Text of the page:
As the majors and big independents deploy across the Marcellus and Utica shales, a handful of smaller producers are targeting shallower formations like the Upper Devonian Shale, using hydraulic fracturing (fracking) at less expensive wells to achieve their own measure of success.
Mark Thompson, president of Horizontal Exploration LLC, said his company has already drilled three horizontal wells and has plans to drill another eight, possibly as early as the first quarter of 2014. The company, based in Indiana, PA, is focused on seven counties in northwest Pennsylvania: Clarion, Elk, Forest, Jefferson, McKean, Venango and Warren.
"We're going through the learning curve like everybody else did earlier," Thompson said, adding that the company's first well cost approximately $2.3 million, while the second was near $1.4 million. "We're hoping to get them in range of around $900,000 to $1 million. That's the plan, anyhow." A group of operators that supports Horizontal's drilling efforts "would like us to do as many [wells] as possible, as long as the success is there."
The Upper Devonian lies above the Marcellus but shares some of its attributes. In places where the Marcellus is either gassy or liquids-rich, the Upper Devonian is generally the same. According to Thompson, Horizontal has been drilling to a vertical depth of 1,600-2,300 feet, targeting the Upper Devonian sandstones. Specifically, he said the company has targeted the Balltown, Bradford, Cooper Town and Lewis Run zones.
"We're finding out that the longer the lateral, the more issues you have on shallow," Thompson said. "These issues have to do with lifting the oil, and so that's why our engineers are now recommending that we just drill out 2,000 feet. We were in an eight-foot zone on one of the plays, and an 18-foot zone on the other. We're basically going to start chasing zones that are 40- to 60-foot thick. That seems to be the better results."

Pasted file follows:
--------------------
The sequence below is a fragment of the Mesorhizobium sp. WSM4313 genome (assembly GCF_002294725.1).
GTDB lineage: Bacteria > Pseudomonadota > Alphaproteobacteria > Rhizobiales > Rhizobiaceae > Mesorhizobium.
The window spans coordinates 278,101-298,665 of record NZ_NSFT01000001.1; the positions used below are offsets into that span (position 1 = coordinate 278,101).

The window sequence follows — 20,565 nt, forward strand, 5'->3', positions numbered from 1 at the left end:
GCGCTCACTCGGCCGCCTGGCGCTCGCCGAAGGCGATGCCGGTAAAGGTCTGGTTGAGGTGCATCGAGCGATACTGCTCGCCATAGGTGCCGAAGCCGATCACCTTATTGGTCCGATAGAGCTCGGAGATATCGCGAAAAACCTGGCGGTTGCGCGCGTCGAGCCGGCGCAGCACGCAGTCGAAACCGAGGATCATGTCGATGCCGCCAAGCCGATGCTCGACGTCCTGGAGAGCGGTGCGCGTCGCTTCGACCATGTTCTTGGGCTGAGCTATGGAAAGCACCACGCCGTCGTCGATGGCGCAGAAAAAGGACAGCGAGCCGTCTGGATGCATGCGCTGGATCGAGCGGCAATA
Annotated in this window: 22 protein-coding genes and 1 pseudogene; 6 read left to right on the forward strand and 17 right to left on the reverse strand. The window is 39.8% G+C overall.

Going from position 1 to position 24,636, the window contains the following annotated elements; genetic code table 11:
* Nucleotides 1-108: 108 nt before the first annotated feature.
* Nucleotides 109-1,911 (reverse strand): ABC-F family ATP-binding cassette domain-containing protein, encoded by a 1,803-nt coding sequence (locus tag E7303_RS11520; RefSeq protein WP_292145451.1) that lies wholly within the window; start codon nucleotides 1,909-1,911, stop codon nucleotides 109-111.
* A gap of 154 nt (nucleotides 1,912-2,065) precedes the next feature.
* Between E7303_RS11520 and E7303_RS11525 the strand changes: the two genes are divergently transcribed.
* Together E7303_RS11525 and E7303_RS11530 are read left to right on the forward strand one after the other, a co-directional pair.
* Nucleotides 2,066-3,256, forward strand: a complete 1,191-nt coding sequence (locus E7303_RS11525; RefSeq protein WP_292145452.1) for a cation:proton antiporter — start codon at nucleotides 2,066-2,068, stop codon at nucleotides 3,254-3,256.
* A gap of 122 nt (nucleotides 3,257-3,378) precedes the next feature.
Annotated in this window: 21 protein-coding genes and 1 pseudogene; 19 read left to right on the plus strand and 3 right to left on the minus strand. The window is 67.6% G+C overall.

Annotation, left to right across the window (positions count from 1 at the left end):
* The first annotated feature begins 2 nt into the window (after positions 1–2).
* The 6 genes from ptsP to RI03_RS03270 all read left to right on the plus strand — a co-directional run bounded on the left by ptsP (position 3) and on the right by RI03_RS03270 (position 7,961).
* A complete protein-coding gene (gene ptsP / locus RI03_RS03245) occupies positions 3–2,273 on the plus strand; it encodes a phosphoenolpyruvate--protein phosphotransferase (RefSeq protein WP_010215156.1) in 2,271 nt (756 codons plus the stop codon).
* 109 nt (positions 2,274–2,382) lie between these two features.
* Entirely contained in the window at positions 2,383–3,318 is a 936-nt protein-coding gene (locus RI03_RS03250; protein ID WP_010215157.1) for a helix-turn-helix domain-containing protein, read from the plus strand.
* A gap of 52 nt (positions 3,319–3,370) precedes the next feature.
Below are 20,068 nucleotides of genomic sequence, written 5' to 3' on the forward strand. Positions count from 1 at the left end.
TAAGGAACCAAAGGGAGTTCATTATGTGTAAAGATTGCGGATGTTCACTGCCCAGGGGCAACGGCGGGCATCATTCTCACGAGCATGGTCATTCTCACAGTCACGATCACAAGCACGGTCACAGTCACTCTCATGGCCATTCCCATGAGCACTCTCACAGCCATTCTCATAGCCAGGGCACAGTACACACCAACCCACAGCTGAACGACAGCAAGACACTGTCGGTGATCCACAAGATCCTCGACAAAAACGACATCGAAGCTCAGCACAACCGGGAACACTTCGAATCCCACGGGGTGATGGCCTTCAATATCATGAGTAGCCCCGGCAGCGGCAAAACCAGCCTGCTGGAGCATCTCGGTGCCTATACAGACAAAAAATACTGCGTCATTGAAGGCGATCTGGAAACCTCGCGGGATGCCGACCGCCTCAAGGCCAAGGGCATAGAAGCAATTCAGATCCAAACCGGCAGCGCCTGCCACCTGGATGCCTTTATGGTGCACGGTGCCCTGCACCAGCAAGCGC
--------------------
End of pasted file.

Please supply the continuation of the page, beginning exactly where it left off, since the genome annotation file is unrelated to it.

In the southwest corner of the state, Penneco Oil Co. Inc. COO Ben Wallace told NGI that his company has 24 horizontal wells in line, all of which are targeting the Upper Devonian. He said the company plans to add about 10 horizontal wells a year, but they're currently targeting oil, not gas. "We're really curious to try [targeting] gas, but the gas price doesn't support it and we don't want to take the risk at the moment," Wallace said. "But we think there would be a real opportunity to do it in conventional gas formations."
Penneco, which is based in Delmont, PA, operates about 900 wells in the Pittsburgh area, mostly vertical. The horizontal wells are primarily in Allegheny, Greene and Westmoreland counties, and each cost around $2 million.
"The [horizontal] wells' costs are five- to eight-times higher than a vertical," Wallace said. "It's hard to maintain a good portfolio. You have to manage your portfolio carefully so you have good portfolio risk." Penneco typically drills a horizontal well to a depth of 3,200 feet using laterals measuring 1,800-2,700 feet. The amount of fluid used to hydraulically fracture wells varies from 300,000-500,000 gallons.
According to data from the Pennsylvania Department of Environmental Protection, Catalyst Energy Inc., Pennsylvania General Energy Co. LLC and Phoenix Energy Productions, also have permits to drill shallow horizontals in the state.